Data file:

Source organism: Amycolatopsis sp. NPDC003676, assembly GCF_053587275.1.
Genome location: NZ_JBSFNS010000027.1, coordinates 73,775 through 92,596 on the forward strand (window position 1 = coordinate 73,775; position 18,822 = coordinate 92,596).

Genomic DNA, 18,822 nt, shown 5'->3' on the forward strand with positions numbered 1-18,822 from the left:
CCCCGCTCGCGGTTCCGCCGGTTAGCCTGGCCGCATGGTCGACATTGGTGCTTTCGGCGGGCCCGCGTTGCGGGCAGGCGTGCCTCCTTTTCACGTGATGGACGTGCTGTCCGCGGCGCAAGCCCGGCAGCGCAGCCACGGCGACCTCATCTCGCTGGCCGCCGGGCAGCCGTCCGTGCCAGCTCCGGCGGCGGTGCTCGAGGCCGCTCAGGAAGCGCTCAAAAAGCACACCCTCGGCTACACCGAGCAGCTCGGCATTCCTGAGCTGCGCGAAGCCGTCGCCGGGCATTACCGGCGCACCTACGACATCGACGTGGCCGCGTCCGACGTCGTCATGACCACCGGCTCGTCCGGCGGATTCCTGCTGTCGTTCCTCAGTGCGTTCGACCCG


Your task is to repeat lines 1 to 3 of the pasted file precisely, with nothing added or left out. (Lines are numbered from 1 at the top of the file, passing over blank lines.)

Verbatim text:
Source organism: Amycolatopsis sp. NPDC003676, assembly GCF_053587275.1.
Genome location: NZ_JBSFNS010000027.1, coordinates 73,775 through 92,596 on the forward strand (window position 1 = coordinate 73,775; position 18,822 = coordinate 92,596).

Genomic DNA, 18,822 nt, shown 5'->3' on the forward strand with positions numbered 1-18,822 from the left: